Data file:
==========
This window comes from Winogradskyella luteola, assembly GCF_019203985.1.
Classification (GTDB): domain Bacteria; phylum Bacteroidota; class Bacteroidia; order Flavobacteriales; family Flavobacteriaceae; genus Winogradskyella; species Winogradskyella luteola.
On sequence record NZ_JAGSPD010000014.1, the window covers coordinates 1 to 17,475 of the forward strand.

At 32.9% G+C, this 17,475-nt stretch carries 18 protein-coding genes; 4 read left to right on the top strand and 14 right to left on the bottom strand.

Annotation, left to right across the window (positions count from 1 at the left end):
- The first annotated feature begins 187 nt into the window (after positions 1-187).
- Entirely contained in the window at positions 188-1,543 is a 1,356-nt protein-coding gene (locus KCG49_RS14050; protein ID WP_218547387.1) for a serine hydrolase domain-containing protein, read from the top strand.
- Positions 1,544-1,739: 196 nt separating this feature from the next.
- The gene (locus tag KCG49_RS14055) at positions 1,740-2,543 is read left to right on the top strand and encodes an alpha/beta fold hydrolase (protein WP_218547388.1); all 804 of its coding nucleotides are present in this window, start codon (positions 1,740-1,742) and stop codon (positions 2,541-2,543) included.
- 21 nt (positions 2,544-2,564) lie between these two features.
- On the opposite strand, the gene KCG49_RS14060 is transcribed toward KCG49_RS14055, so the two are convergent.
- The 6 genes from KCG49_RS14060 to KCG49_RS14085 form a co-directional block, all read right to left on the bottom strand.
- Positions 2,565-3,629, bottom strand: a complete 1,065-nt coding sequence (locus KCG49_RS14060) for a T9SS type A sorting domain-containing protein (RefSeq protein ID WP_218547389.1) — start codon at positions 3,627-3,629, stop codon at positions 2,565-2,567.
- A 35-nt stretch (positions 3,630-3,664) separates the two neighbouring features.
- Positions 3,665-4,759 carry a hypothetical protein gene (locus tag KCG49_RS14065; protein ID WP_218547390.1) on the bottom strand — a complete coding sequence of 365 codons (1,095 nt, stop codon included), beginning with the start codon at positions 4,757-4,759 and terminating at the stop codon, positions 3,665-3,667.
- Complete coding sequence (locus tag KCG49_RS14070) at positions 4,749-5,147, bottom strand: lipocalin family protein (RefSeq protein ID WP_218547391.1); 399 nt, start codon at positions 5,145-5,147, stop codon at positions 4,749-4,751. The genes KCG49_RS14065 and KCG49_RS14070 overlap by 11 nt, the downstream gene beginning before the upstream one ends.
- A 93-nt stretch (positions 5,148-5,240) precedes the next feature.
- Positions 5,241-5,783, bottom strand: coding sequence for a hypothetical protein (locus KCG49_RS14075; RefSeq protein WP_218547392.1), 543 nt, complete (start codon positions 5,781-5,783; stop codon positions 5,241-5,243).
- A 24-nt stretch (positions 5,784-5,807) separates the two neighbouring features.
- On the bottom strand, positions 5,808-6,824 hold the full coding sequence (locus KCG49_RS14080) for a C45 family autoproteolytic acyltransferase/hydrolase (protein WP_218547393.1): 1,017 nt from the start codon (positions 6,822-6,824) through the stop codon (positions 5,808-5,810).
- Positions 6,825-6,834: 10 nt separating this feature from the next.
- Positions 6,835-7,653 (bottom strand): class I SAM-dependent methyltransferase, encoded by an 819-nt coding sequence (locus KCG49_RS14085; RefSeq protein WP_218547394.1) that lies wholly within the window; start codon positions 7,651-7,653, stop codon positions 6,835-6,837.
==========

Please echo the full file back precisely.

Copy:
This window comes from Winogradskyella luteola, assembly GCF_019203985.1.
Classification (GTDB): domain Bacteria; phylum Bacteroidota; class Bacteroidia; order Flavobacteriales; family Flavobacteriaceae; genus Winogradskyella; species Winogradskyella luteola.
On sequence record NZ_JAGSPD010000014.1, the window covers coordinates 1 to 17,475 of the forward strand.

At 32.9% G+C, this 17,475-nt stretch carries 18 protein-coding genes; 4 read left to right on the top strand and 14 right to left on the bottom strand.

Annotation, left to right across the window (positions count from 1 at the left end):
- The first annotated feature begins 187 nt into the window (after positions 1-187).
- Entirely contained in the window at positions 188-1,543 is a 1,356-nt protein-coding gene (locus KCG49_RS14050; protein ID WP_218547387.1) for a serine hydrolase domain-containing protein, read from the top strand.
- Positions 1,544-1,739: 196 nt separating this feature from the next.
- The gene (locus tag KCG49_RS14055) at positions 1,740-2,543 is read left to right on the top strand and encodes an alpha/beta fold hydrolase (protein WP_218547388.1); all 804 of its coding nucleotides are present in this window, start codon (positions 1,740-1,742) and stop codon (positions 2,541-2,543) included.
- 21 nt (positions 2,544-2,564) lie between these two features.
- On the opposite strand, the gene KCG49_RS14060 is transcribed toward KCG49_RS14055, so the two are convergent.
- The 6 genes from KCG49_RS14060 to KCG49_RS14085 form a co-directional block, all read right to left on the bottom strand.
- Positions 2,565-3,629, bottom strand: a complete 1,065-nt coding sequence (locus KCG49_RS14060) for a T9SS type A sorting domain-containing protein (RefSeq protein ID WP_218547389.1) — start codon at positions 3,627-3,629, stop codon at positions 2,565-2,567.
- A 35-nt stretch (positions 3,630-3,664) separates the two neighbouring features.
- Positions 3,665-4,759 carry a hypothetical protein gene (locus tag KCG49_RS14065; protein ID WP_218547390.1) on the bottom strand — a complete coding sequence of 365 codons (1,095 nt, stop codon included), beginning with the start codon at positions 4,757-4,759 and terminating at the stop codon, positions 3,665-3,667.
- Complete coding sequence (locus tag KCG49_RS14070) at positions 4,749-5,147, bottom strand: lipocalin family protein (RefSeq protein ID WP_218547391.1); 399 nt, start codon at positions 5,145-5,147, stop codon at positions 4,749-4,751. The genes KCG49_RS14065 and KCG49_RS14070 overlap by 11 nt, the downstream gene beginning before the upstream one ends.
- A 93-nt stretch (positions 5,148-5,240) precedes the next feature.
- Positions 5,241-5,783, bottom strand: coding sequence for a hypothetical protein (locus KCG49_RS14075; RefSeq protein WP_218547392.1), 543 nt, complete (start codon positions 5,781-5,783; stop codon positions 5,241-5,243).
- A 24-nt stretch (positions 5,784-5,807) separates the two neighbouring features.
- On the bottom strand, positions 5,808-6,824 hold the full coding sequence (locus KCG49_RS14080) for a C45 family autoproteolytic acyltransferase/hydrolase (protein WP_218547393.1): 1,017 nt from the start codon (positions 6,822-6,824) through the stop codon (positions 5,808-5,810).
- Positions 6,825-6,834: 10 nt separating this feature from the next.
- Positions 6,835-7,653 (bottom strand): class I SAM-dependent methyltransferase, encoded by an 819-nt coding sequence (locus KCG49_RS14085; RefSeq protein WP_218547394.1) that lies wholly within the window; start codon positions 7,651-7,653, stop codon positions 6,835-6,837.